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Israeli ingenuity at the core: Microsoft launches cloud server chip and card for Azure

View of Microsoft offices in Herzliya, Israel, May 28, 2021. (Photo: Moshe Shai/Flash90)

Microsoft made an exciting debut on Tuesday, unveiling a cutting-edge chip and electronic card designed for its cloud servers. The primary objectives behind this move are twofold: firstly, to grant customers the ability to customize the Azure cloud system on demand, and secondly, to reduce expenses by minimizing reliance on external chip suppliers like Nvidia and Intel.

This development follows a similar path to Amazon's acquisition of the Grabiton chip from the Israeli company Anforna. The Grabiton chip currently underpins Amazon's colossal data centers, enabling cost reduction in their cloud services. The Microsoft's newly unveiled card effectively optimizes various operations and enhances control over diverse applications, including virtual servers and specific storage tasks.

The launch of the electronic card last night marked a significant milestone for Microsoft's chip development center, predominantly located in Haifa, Israel. Over the past four years, this center has been diligently working on hardware technologies to bolster the Azure cloud system. While a few products have already been integrated into Azure, this launch represents the center's first major product release.

The introduction of the acceleration card took place during Microsoft's "Azure Boost" announcements, which showcased their latest hardware developments in conjunction with new managed services.

Looking towards the future, the new developments may eventually render server farm acceleration cards from Nvidia (DPU brand) and Intel (IPU brand) unnecessary. Nevertheless, Microsoft will continue to rely on Intel and AMD core processors integrated into their cards and servers, along with Nvidia's graphics processors for AI and machine learning tasks. 

LinkedIn data reveals that Microsoft currently employs around 20 hardware engineers in Israel, sourced from companies such as Intel, Mellanox (Nvidia), Qualcomm, and IBM. Additionally, their Haifa operation includes several university graduates without prior experience.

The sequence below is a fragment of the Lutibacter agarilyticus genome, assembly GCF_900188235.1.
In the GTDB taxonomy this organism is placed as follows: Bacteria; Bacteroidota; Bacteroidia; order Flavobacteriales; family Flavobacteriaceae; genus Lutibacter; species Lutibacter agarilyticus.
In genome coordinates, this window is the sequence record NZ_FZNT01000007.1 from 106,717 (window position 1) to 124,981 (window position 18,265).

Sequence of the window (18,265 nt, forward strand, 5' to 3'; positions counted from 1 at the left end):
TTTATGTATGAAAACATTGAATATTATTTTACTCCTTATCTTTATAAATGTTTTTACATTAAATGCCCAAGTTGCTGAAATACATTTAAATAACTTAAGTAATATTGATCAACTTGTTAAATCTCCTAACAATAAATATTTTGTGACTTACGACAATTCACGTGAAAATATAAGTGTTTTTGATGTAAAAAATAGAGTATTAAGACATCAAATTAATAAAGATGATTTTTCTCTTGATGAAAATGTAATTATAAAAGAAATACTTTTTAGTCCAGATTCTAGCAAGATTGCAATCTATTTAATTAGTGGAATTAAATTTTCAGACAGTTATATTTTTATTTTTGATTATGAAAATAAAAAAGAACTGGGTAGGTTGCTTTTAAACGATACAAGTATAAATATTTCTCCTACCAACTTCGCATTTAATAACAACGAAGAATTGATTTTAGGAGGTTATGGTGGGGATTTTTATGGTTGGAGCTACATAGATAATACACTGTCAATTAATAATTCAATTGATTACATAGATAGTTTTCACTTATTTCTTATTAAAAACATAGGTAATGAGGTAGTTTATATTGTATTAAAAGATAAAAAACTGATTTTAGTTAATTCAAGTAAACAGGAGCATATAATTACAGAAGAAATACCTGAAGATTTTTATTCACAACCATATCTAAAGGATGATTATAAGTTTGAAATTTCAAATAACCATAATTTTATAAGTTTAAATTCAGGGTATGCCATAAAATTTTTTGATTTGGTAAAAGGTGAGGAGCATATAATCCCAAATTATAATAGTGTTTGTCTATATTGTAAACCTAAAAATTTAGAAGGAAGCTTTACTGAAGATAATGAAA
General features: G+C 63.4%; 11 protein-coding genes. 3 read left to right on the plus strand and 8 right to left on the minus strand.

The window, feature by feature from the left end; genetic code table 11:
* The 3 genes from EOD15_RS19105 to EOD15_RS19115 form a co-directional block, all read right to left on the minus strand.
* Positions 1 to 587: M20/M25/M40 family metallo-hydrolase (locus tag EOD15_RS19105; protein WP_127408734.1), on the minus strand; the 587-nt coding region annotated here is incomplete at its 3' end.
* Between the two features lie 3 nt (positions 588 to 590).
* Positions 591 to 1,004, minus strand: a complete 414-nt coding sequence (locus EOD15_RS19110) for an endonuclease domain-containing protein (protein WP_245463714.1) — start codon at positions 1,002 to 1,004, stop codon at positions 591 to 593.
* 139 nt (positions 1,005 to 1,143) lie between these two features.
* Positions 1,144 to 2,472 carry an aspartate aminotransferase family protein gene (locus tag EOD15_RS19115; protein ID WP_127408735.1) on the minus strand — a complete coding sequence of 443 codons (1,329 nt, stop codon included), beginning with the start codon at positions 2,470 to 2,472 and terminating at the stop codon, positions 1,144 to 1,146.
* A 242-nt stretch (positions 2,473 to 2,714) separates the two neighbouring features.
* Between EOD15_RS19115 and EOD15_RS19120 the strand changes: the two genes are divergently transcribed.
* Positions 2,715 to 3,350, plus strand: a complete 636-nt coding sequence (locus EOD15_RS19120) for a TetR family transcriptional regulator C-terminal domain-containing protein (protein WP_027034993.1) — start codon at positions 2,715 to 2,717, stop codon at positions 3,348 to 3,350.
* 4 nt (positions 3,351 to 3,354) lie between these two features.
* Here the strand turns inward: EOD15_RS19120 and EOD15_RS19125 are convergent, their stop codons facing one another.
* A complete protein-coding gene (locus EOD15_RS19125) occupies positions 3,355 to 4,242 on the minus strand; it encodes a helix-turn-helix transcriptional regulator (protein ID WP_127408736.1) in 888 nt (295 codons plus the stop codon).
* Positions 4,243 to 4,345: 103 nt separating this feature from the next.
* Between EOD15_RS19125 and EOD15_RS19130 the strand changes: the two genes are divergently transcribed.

Ari Cohen, head of Microsoft Azure hardware group (Azure Core Compute), highlights the inclusive and synergistic culture thriving within Microsoft Israel R&D. Here, a diverse team of professionals from different backgrounds, collaborate seamlessly with global counterparts to forge ground breaking software and hardware solutions for Microsoft's dynamic cloud ecosystem. Cohen firmly believes that this unwavering cooperation possesses boundless potential to positively transform the experiences of hundreds of millions of users worldwide. 

In other words, the exceptional contributions of Israel's talent pool exemplify the true value of cross-border cooperation, making it challenging for those seeking to boycott anything associated with the country. Through this innovative synergy, Microsoft's advancements set new industry standards and drive positive change on a world stage.

This article originally appeared here and is reposted with permission. is a website that takes a unique look at Israel's economy, business, and innovations. It gives an overview of what's going on in the country's financial markets and provides its readers with useful information about Israeli companies that work in Israel and around the world. It is a good source of information for anyone who wants to get to know Israel from a non-political point of view.

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